The return of load shedding could be the nail in the coffin and the final straw that will break the back of South African businesses who are currently battling under Level 3 lockdown restrictions, because of the COVID-19 pandemic. Many businesses, especially small and medium-sized enterprises, are already under enormous strain, and on the brink of closure. The impact of load shedding on these businesses should they be forced to close will furthermore result in an increase of job losses. It has been reported that South Africa’s economy could be at risk to lose up to R4 Billion due to load shedding.
Whilst load shedding, especially during the winter months, has historically occurred, the fact that Eskom has not put the necessary measures into place to avoid load shedding during a time when our country is facing a deadly pandemic, is beyond appalling.
The reality for many South African families, who live in improvised areas, is that they are now forced to go in search of wood so that they are at least able to make a fire, to cook and keep themselves warm. Many people are not working and are therefore unable to buy wood, gas, or other sources of fuel into order to keep their homes warm. Simple, every day acts such as running a warm bath and cooking food are an impossibility for some families. Many students are also suffering as they are unable to study in the dark and in the cold, with no access to WiFi to complete their assignments. The ealdery also form part of a highly vulnerable group of citizens who are more susceptible to the elements and the virus.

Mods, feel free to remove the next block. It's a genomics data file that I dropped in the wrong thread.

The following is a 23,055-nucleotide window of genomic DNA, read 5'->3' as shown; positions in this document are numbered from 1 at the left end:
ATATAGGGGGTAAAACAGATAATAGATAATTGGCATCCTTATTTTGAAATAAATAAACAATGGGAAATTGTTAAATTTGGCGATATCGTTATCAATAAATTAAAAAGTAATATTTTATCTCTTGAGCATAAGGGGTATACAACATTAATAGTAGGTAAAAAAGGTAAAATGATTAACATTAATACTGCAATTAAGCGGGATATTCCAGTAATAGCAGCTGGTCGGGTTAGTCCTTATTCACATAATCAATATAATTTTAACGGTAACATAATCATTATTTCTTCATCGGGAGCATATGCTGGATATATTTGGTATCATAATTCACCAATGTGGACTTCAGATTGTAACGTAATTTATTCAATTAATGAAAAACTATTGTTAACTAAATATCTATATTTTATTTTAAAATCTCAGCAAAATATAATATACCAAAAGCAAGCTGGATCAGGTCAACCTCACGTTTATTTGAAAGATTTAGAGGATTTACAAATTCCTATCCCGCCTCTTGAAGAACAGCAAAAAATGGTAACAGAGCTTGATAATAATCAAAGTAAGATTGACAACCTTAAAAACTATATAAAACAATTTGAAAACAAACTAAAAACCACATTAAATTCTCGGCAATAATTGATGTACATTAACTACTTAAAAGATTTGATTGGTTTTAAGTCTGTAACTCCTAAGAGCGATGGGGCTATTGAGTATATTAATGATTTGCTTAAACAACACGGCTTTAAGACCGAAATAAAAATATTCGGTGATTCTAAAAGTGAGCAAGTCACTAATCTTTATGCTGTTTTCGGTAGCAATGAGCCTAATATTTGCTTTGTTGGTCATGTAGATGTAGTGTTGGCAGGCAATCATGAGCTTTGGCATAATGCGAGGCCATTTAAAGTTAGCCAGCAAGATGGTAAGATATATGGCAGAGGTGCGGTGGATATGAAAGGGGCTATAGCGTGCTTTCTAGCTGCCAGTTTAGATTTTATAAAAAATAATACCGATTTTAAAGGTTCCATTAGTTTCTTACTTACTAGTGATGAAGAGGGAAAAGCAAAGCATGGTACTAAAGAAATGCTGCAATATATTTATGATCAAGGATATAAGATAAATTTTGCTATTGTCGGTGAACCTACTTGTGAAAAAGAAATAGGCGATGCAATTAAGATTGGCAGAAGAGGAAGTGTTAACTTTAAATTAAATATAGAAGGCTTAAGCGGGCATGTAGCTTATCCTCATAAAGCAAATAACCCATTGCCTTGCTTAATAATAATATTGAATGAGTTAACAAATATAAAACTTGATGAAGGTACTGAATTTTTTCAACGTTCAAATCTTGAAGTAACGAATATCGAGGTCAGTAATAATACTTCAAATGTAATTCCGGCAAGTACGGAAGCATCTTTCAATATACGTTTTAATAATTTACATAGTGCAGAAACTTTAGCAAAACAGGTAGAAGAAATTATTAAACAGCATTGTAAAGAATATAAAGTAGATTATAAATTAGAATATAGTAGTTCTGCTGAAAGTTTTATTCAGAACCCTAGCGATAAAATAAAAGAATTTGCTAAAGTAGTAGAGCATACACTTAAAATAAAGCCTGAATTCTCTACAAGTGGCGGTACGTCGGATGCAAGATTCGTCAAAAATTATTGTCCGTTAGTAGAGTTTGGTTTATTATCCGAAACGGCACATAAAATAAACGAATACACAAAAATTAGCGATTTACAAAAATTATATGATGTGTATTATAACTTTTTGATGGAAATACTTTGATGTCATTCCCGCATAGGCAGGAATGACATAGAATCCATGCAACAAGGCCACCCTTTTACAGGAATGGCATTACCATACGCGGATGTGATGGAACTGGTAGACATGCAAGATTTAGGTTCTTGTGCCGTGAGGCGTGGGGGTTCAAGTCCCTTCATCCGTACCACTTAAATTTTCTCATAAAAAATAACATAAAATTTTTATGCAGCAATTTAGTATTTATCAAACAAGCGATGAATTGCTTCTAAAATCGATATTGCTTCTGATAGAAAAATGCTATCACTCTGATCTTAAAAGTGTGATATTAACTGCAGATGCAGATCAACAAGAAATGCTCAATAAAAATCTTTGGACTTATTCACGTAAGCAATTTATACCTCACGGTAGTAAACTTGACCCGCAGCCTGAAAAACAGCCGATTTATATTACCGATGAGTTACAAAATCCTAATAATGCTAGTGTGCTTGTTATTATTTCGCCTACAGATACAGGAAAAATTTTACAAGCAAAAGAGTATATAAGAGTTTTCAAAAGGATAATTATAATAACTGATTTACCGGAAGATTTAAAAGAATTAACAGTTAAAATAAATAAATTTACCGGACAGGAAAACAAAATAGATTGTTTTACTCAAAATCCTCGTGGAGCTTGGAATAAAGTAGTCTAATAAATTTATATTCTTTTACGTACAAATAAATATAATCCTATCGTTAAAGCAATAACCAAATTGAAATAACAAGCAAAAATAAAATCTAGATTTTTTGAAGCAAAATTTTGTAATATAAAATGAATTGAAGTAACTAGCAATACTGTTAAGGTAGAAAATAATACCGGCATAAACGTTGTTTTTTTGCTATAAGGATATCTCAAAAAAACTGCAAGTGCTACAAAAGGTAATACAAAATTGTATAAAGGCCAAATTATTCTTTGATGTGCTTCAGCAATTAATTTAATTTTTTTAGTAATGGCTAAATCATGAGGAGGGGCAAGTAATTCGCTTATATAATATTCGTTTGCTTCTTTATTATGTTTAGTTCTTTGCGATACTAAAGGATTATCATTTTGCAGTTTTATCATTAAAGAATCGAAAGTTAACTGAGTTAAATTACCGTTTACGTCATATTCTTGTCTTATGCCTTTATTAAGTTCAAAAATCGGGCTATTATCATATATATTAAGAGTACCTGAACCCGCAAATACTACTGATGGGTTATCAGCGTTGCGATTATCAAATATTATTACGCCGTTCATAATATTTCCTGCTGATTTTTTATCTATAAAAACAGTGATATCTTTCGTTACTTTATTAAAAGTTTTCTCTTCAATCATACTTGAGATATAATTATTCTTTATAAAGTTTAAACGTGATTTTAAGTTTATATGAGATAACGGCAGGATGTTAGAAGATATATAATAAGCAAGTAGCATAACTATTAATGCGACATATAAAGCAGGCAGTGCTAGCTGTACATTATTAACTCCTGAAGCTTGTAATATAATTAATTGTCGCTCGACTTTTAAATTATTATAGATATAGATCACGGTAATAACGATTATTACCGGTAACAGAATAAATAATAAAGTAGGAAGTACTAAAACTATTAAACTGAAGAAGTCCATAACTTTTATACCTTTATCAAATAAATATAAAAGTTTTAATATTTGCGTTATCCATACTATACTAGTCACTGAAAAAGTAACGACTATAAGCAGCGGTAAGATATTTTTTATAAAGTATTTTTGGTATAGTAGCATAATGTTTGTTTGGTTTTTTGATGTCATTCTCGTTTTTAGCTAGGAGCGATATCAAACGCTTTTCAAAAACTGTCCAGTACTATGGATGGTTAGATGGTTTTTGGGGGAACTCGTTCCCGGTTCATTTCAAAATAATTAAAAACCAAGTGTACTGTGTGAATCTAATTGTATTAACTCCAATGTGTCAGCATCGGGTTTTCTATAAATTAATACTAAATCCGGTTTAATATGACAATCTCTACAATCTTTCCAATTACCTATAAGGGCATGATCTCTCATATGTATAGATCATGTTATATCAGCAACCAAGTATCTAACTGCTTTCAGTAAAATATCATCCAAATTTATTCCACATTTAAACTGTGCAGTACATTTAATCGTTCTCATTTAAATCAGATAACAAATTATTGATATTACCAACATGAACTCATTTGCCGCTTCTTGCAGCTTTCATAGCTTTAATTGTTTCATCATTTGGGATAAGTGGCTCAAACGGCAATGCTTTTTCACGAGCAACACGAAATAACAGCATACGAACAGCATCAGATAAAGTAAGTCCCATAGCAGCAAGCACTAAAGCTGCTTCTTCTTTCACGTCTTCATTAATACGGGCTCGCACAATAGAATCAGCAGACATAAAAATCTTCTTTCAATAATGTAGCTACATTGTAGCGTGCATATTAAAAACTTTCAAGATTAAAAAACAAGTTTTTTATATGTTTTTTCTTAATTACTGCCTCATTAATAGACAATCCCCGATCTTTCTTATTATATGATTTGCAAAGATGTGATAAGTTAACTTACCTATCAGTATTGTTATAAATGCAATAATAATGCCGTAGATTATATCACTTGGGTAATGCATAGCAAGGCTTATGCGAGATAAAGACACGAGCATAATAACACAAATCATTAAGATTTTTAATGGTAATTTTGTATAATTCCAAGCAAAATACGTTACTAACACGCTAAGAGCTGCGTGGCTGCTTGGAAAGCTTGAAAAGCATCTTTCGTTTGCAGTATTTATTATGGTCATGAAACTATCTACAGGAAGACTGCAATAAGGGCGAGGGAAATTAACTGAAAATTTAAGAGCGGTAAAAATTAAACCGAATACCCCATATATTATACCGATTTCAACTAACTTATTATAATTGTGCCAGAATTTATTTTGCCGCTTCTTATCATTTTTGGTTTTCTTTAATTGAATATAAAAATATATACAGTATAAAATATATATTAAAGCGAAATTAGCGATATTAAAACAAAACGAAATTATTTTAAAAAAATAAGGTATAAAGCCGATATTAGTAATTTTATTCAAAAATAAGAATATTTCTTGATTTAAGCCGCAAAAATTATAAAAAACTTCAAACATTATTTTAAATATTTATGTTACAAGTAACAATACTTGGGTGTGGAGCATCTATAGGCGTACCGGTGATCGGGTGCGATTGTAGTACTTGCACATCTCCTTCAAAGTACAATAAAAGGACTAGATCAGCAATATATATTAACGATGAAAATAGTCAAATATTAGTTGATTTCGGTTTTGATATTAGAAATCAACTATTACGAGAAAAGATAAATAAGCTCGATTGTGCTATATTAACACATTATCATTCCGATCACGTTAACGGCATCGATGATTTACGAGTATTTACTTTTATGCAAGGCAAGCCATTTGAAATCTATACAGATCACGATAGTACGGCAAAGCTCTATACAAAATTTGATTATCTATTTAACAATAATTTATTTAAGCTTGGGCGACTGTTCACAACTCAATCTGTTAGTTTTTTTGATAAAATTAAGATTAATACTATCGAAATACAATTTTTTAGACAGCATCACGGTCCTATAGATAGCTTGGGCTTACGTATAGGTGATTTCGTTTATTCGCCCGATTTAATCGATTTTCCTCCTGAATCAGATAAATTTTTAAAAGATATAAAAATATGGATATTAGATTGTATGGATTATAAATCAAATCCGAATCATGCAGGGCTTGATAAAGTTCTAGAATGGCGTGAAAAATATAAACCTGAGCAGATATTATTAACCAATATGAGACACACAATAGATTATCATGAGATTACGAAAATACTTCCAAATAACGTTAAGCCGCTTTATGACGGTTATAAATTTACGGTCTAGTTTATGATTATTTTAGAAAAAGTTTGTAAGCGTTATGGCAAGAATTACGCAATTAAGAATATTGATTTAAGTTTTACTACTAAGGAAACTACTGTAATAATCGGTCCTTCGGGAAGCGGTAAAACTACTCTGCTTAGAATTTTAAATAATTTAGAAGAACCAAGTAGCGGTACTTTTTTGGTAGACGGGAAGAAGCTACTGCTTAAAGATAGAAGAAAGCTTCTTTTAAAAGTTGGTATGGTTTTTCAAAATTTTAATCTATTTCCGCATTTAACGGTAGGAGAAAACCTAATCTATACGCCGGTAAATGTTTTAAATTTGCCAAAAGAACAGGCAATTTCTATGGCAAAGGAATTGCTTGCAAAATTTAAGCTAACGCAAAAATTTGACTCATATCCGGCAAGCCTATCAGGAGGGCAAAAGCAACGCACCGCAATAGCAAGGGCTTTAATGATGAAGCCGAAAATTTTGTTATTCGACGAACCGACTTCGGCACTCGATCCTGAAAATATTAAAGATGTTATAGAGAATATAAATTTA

The effects of load shedding are far reaching and even more so in a time where South African’s are trying to fight a pandemic which is rife and which has no mercy for creed, colour, status or age. Our citizens all need protection and access to basic everyday essentials such as electricity, if we even stand a chance of surviving this virus.
Author – Kate Bailey – Hill